A Future History Lesson?
The odd candidacy and Donald Trump’s subsequent Republican Presidential nomination will undoubtably become a mainstay of modern political history. How did a democratic republic fall victim to egomaniacal entrepreneur, especially when the nomination came from the conservative party?
Fortunately today the outlook predicts a Hillary Clinton victory even with her high levels of unfavorableness. Still the republic will have dodged the authoritarian path. In four weeks we will know the outcome.
Should Clinton win, will the republic learn anything from the extraordinary Trump campaign? If government remains business as usual, the future could be very uncertain. Here’s why.
Donald Trump has run a sort of mixed campaign, part “Pied Piper” and part “Attila the Hun”. There is an important message, however, in his campaign and particularly voters’ response.
The Piped Piper aspect presented voters with visceral (and grossly unfair) caricatures of minority groups which the Pied Piper knew would appeal to the common man. The Pied Piper then linked these caricatures to pressing middle class social and economic fears. And there you are, the Pied Piper had soon a strong following who saw the Piper as the solution to their American Dream disappointment. Fast forward and “fair and square”, Trump won the primaries and got the nomination.
Since the nominating conventions, the Pied Piper has learned that his music only works for part of the electorate, and that number of voters is not enough to win. Consequently, Attila the Hun has emerged preferring a scorched earth approach to defeat Hillary Clinton.
Attila believes he can so distort and tarnish Clinton’s image that enough voters will not vote and his supporters from the Pied Piper days will be sufficient to win the general election. Attila slyly thinks that even if he does not win, Clinton will be politically severely damaged and unable to lead. It is a rational strategy, although from the polls, appears will be unsuccessful.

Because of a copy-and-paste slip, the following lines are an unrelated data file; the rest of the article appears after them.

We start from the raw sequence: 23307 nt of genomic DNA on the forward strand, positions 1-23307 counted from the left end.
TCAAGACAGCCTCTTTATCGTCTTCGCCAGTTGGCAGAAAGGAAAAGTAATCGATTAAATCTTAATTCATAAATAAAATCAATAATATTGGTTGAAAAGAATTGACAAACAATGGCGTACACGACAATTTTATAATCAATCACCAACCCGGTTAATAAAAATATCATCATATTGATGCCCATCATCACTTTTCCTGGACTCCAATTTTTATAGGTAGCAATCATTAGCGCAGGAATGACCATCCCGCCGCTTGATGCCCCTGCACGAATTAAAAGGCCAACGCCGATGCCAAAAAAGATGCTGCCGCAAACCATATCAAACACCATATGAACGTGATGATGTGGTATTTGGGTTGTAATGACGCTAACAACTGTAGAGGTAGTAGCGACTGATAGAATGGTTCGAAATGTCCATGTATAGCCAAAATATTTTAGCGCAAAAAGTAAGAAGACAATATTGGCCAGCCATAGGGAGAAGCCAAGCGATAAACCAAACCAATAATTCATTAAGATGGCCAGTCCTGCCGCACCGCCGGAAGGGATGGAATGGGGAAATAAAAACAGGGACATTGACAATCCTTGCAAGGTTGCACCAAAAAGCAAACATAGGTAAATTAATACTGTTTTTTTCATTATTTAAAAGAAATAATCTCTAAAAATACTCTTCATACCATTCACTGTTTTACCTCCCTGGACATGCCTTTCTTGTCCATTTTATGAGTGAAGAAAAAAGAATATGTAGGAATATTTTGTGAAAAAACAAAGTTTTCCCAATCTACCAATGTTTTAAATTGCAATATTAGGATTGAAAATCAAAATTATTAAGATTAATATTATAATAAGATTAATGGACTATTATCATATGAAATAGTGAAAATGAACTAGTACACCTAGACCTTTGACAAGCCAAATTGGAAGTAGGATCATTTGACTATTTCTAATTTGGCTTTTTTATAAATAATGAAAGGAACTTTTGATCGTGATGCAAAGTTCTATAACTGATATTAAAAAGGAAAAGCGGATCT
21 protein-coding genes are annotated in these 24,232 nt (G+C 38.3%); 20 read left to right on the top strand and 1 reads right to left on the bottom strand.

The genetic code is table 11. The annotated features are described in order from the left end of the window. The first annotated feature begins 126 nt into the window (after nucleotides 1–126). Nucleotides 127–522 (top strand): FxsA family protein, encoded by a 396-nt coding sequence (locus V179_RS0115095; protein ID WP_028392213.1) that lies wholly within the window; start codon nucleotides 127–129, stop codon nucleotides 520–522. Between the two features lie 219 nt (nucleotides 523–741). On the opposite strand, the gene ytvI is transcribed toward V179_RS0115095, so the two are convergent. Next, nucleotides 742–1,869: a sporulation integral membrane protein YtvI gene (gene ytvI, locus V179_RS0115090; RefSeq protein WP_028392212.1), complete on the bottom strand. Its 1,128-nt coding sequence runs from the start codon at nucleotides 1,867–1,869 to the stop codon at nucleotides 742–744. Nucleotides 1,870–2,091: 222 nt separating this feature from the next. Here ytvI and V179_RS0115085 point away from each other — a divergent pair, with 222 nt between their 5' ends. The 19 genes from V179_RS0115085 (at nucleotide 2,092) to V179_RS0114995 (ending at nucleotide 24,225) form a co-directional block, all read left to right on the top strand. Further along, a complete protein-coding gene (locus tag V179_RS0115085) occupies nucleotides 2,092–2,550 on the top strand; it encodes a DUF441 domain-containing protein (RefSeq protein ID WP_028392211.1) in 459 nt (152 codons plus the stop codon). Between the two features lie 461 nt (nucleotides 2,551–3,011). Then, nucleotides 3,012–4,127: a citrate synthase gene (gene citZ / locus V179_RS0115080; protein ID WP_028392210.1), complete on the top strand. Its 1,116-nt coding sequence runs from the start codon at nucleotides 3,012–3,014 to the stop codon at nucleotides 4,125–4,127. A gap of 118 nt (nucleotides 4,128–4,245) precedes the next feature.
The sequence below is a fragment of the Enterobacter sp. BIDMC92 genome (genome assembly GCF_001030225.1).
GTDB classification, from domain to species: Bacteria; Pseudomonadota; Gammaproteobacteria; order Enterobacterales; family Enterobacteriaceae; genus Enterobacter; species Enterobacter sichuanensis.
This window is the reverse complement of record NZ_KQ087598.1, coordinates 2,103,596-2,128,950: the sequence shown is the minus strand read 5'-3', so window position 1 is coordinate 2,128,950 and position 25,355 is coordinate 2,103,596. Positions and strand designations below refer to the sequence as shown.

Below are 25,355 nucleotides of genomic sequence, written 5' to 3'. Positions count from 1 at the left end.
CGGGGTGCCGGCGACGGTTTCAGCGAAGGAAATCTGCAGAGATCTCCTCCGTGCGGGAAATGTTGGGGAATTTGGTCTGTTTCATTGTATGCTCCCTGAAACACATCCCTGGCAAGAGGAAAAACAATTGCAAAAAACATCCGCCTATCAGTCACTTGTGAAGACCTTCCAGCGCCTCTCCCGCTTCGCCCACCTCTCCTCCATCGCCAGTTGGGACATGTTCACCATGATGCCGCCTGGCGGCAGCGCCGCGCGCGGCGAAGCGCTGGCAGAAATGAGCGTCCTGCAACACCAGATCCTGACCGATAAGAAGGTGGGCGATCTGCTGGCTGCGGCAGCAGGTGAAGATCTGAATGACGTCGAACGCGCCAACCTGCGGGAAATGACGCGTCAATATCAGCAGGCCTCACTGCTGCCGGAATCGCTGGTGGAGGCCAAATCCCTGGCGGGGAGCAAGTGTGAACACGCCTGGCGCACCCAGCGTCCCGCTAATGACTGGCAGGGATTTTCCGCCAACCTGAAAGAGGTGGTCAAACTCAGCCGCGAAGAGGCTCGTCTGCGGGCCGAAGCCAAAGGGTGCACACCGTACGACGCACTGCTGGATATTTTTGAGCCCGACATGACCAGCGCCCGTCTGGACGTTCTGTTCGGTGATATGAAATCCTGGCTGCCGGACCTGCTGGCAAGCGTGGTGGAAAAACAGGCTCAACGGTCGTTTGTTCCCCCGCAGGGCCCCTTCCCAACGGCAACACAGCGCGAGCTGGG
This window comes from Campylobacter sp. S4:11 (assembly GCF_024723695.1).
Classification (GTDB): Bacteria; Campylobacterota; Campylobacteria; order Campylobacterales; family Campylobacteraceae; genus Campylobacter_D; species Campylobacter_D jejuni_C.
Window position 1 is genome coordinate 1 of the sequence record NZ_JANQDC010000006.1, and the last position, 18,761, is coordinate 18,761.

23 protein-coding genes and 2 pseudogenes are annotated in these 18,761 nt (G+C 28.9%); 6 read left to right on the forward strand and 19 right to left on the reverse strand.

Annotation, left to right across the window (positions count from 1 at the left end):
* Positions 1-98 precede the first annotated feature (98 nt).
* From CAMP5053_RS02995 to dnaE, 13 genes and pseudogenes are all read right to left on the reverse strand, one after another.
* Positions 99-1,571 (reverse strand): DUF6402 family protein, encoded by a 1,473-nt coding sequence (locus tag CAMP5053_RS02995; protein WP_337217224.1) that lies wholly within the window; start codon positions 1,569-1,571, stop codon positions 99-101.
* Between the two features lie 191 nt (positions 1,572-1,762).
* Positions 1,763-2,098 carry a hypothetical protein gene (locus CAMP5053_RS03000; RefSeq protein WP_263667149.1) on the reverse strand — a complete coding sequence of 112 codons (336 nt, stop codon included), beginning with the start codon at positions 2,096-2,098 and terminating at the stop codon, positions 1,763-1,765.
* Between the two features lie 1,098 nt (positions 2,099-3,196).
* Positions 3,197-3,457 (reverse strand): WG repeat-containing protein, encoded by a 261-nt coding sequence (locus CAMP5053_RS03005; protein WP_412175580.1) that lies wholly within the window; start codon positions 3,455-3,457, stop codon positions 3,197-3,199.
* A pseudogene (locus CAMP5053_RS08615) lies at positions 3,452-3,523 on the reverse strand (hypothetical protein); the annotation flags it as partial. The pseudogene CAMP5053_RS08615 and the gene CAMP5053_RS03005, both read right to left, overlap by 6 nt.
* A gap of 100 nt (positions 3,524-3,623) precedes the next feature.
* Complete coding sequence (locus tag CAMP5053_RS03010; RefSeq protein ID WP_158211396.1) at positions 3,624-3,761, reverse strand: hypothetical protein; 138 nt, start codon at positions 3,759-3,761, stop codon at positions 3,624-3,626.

So what are some of the future history lessons?
Collateral battlefield damage. A Clinton victory will be difficult for Republicans to understand or accept. One likely conclusion will be “blame their candidate”. Instead of accepting the shifting demographics, conservative GOP leaders may refuse to see how out of touch their policies might be and try to just restate them even more forcefully (with more money). This will foretell another loss in 2020 instead of rebuilding the GOP into a formidable party.
Lost opportunities. The 2018 mid-term campaigns begin the day after the 2016 general elections. The coalition which calls itself the Republican Party will face election (and reelection) under an unknown party banner. Will they run as Trumpers, Reagan Republicans, far right Republicans, or what? One thing is for sure, Congressional work must wait (unless Democrats were to gain control of both Congressional houses). There really could be two more years of Congressional inaction.
Foreign Risks. With global news reporting plentiful, foreign governments are aghast at Trump’s rhetoric and the suspicion that Hillary Clinton will begin her term as a wounded leader. Among friendly countries, negotiations will be more complicated… can Clinton keep her promises?
But with rogue and adversarial countries, the prospect that one adversary will overplay its hand will be heightened. (The open, free speech, no holds barred style of this election have no corresponding equivilent in their native lands. The closest image is one of a nation about to implode.) The risk of armed conflicts will be significant.
A sorry Blue print for the future. Attila’s campaign tactics will leave a sharply divided electorate. Congressional consensus and compromise will be extremely difficult with a strong possibility of gridlock. Attila will remind voters, “see I told you so”. This presents the prospect of 2020 repeat for the Pied Piper/Attila the Hun, either in a reformed Republican Party or just as a third party (maybe the Trump Party). Deja vu all over again.